The idea is that instead of sticking the key and value next to one another, we instead seperate them. We’ll stick the keys into a sorted array that we’ll do binary search on. Once we’ve found a given key, then, and only then, will we fetch the values. Striping the structure in this way ensures that the keys are more likely to be in cache, since they are no longer surrounded by unneeded ‘junk’ bytes.

I also tried a “split map”, in which we use a uint,uint map instead of the vector. As expected, this helps a little bit, but the ‘SortedMap’ solution is superior. The red-black tree is just way too mean to the cache. Here are the results:

map_perf

The need to maintain a sorted array does mean that this data structure is more specialized than a map, and will suffer quite a bit if insertion and deletion is interleaved with queries. A red-black tree might come out ahead for an application where insert/delete/lookup are evenly mixed, but if search speed is the primary concern, we can do much better by specializing.

Test 3: Unordered Map

When I started out on this post, I forgot that there’s a standardized hash table now. Let’s toss that into the mix… Naturally, the results are quite good.

unordered_map

Even here though, there is a little room for improvement. The unordered_map exposes a key/value pair in its interface, which basically requires that the key and value be stored adjacent to one another. It turns out that this is not always the ideal choice. If our objects are large, and our expected miss rate is high, we can use the same key/value seperation trick to eke out a tiny bit more performance.

Still, all things considered, std::unordered_map seems pretty powerful. Can we do better?

Test 4:  Rolling Our Own = Total Domination

Not to be outdone, I decided to take a stab at constructing my own specialized container structure for 32-bit integer keys. There are those who would have you believe that it is futile to roll your own data structures.  Nonsense!  It requires considerably more effort to do so, but there are some serious advantages to be had.

For my data structure, I decided to index the key space using a 4-deep 256-ary tree. At our root node, we’ll examine the most significant byte of a given key and choose the child corresponding to that byte. All keys whose MSB is i will go in the ith child. We’ll repeat this until we got down to the least significant byte, at which point, the leaf nodes will store a pointer to the value with the corresponding key. In principle, we can use any width we like without restricting ourselves to bytes, so I decided to call this a “NibbleTree” instead of “ByteTree”. Besides that, NibbleTree is a more comical name.  I came up with this independently, but it’s quite likely that somebody, somewhere has invented it already.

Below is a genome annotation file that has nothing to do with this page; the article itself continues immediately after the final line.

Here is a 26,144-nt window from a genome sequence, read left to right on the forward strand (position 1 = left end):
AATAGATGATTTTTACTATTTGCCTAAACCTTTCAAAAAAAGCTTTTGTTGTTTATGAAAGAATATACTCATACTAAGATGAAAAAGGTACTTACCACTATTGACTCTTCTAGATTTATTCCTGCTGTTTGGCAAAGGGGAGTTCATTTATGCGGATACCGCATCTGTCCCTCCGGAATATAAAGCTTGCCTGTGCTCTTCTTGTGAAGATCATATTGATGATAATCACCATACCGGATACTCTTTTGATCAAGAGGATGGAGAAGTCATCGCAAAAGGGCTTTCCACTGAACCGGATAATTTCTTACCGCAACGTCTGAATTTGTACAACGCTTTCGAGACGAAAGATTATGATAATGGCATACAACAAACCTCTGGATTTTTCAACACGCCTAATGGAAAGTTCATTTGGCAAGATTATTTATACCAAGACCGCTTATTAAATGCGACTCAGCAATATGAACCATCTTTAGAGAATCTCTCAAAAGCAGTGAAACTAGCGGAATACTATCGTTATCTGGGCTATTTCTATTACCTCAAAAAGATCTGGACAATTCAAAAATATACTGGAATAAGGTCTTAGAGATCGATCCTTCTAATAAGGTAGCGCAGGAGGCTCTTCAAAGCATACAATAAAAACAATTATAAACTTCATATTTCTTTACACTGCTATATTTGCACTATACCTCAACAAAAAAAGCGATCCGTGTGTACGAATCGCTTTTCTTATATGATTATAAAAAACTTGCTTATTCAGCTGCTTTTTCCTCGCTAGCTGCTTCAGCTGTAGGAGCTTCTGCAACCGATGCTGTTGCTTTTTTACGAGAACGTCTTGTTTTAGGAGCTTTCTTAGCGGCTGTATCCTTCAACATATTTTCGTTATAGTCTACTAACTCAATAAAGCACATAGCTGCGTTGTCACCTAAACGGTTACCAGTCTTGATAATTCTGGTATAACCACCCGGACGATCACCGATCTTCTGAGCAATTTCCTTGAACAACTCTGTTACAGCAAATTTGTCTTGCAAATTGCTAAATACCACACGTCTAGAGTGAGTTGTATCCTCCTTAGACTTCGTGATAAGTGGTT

Update: This thing is also known as a Radix Tree.  Thanks again Fabian :)

It has good theoretical characteristics. O(1) insert and lookup. If I’d bothered to implement delete, that would be O(1) as well. It can also support sorted iteration, if we like, though it will be a tad slower than an array.

map_vs_nibbletree

In my benchmarks, it’s fast. It’s really, really, surprisingly fast. Unlike the unordered_map, there is no hashing, and no probing, just memory reads and some bit manipulation. Unlike the trees, we only need to chase a maximum of four pointers, and the ones on top will cache really really well.

The only drawback is size. 256 pointers is 2KB of memory, and we can end up needing a fair number of these. However, the nice thing is that, at least for the uniformly distributed keys I’m testing with, memory is amortized pretty heavily as the structure size increases. For a small number of keys, there’s a lot of waste, but the more keys we add, the more likely it is that the new keys will get plopped into an existing node. In the limit, we average out to about 9 bytes/key, which isn’t bad at all. For comparision, a red-black node requires on the order of 24 bytes (2 child pointers plus key plus color).

nibbletree_mem

So, while the NibbleTree is a memory hog for small N, it’s the ideal choice for big, well-distributed datasets.

Conclusions

A few takehome messages from this little exerise:

1. Linear search is fine for small numbers of elements (20-200). O(lgN) takes a while to kick in.
2. If you must use an STL container, use unordered_map.
3. There is always room for improvement. A specialized data structure can soundly defeat a generic one if you take the time to build it.